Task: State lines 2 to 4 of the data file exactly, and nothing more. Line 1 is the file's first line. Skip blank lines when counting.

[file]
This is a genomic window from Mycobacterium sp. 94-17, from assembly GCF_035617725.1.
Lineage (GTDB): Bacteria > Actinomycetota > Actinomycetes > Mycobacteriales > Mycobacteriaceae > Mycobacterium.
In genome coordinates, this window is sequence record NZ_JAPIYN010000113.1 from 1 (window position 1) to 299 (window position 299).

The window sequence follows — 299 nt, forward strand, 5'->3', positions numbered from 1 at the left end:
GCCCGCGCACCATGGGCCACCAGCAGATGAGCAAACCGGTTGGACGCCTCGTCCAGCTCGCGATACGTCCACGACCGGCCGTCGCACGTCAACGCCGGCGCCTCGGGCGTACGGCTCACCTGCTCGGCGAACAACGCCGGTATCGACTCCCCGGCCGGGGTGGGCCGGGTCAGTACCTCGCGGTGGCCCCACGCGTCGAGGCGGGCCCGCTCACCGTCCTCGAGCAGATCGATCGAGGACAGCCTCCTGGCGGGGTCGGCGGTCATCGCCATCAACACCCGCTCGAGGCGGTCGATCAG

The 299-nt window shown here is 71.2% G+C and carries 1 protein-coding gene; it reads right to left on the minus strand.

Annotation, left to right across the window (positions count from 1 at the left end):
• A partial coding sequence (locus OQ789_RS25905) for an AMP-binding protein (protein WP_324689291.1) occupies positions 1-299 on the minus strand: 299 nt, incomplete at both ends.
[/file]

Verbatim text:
Lineage (GTDB): Bacteria > Actinomycetota > Actinomycetes > Mycobacteriales > Mycobacteriaceae > Mycobacterium.
In genome coordinates, this window is sequence record NZ_JAPIYN010000113.1 from 1 (window position 1) to 299 (window position 299).

The window sequence follows — 299 nt, forward strand, 5'->3', positions numbered from 1 at the left end: